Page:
1901 saw no series at all, as the startup American League fought the National League for business supremacy.  The two top teams in baseball changed sports in 1902, opting instead to compete in a football championship.

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Boston Americans logo, 1901-1907

The Red Caps/Beaneaters roster was decimated in 1901, with the formation of Boston’s American League franchise, the “Americans”.  Many stars jumped ship to the new AL club, which was offering contracts that it’s NL competitor couldn’t hope to match.

On this day in 1901, ground was broken for Boston’s 1st American League ballpark, the Huntington Avenue Grounds.  The stadium was the site of the first modern World Series in 1903, when the Boston Americans defeated the Pittsburgh Pirates in a best-of-nine series, five to three. The stadium saw the first perfect game of the modern era, thrown by Cy Young on May 5, 1904.

The playing field was built on what used to be a circus lot and was large by current standards: 530′ to center field, later expanded to 635′ in 1908. It had many quirks not seen in modern baseball stadia, including patches of sand in the outfield where grass wouldn’t grow, and a tool shed in play in deep center field.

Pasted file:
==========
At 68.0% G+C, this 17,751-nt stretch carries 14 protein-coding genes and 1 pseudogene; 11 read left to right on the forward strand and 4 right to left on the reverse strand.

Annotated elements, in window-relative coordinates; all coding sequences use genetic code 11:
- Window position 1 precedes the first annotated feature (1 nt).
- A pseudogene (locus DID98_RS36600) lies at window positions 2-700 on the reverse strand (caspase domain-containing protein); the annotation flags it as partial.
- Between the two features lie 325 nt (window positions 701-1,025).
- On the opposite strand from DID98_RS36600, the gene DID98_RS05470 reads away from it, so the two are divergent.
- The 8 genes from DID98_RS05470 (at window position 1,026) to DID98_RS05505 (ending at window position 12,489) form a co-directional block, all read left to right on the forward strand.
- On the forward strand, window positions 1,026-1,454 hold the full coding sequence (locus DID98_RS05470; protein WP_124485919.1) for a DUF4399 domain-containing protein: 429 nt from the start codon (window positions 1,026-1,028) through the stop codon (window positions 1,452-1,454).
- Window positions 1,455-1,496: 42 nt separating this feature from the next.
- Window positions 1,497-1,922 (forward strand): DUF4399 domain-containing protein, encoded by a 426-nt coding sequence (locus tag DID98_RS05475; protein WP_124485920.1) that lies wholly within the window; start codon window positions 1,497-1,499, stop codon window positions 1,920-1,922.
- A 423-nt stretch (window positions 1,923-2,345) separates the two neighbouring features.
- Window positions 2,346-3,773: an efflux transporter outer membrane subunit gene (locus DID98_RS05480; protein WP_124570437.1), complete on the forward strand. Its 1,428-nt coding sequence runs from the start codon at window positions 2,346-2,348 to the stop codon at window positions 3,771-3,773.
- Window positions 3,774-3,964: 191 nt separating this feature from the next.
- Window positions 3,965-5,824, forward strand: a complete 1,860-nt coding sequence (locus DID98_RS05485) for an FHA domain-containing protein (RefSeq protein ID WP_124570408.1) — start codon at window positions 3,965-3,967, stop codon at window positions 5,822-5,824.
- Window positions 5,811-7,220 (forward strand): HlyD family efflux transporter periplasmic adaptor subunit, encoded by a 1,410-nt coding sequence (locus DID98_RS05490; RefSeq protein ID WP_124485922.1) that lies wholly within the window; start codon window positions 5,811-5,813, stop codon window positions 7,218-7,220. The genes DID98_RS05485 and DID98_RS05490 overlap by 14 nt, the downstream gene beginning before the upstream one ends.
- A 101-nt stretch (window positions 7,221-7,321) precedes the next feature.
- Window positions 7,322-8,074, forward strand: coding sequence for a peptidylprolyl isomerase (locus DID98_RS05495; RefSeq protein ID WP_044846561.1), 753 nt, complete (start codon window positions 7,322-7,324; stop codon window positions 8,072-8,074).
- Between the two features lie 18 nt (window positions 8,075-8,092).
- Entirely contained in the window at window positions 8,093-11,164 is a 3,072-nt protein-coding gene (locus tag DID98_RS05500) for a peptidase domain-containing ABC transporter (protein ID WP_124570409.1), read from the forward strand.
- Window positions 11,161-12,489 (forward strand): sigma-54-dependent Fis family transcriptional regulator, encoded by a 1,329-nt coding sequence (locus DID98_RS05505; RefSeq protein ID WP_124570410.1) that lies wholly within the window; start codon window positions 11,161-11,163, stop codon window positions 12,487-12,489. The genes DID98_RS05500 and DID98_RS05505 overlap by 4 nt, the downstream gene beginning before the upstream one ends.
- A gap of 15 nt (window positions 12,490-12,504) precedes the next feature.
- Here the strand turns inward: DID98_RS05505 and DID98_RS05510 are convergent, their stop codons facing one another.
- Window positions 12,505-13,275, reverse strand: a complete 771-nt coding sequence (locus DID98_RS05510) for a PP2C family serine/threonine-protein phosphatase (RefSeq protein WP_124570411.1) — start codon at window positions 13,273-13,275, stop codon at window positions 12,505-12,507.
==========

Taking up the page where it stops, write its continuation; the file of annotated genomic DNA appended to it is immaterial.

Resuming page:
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1903 World Series photograph, believed to be taken from the roof of a nearby warehouse

During the 1907 season, manager Fred Tenney removed the last bit of red from Red Caps/Beaneaters uniforms, believing that red dyes could cause injuries to become infected.  The all-white uniforms gave rise to the unfortunate sobriquet – “Doves”, while Americans’ owner John Taylor was quick to cash in with a name change of his own, a reference to the uniform hose worn by his franchise, since the beginning.  The Boston Red Sox, were born.

Fred-snodgrassIn 1912, the Doves adopted an official name of their own. National League franchise owner James Gaffney was a member of Tammany Hall, the political machine that ruled New York, between 1789 and 1967.  Tammany Hall’s symbol was an Indian chief, its headquarters called a “wigwam”. So it was that, the oldest franchise in major league baseball, came to be called “the Braves”.

The Boston Red Sox moved to their new stadium home that same year, ending the season in a dramatic victory over the New York Giants, four games to three.  Frederick “Snow” Snodgrass, one of the best outfielders of his day, dropped a routine fly ball in the 10th inning of the deciding game, allowing the winning run to stay on base, much to the dismay of generations of Giants fans.

Fred Snodgrass went on to become a successful banker, elected city councilman, and a popular mayor and rancher in Oxnard CA, but “Snodgrass’s Muff” would follow him, for the rest of his days. When the man died in April, 1974, the New York Times obituary was headlined “Fred Snodgrass, 86, Dead; Ball Player Muffed 1912 Fly.” Move over, Billy Buckner.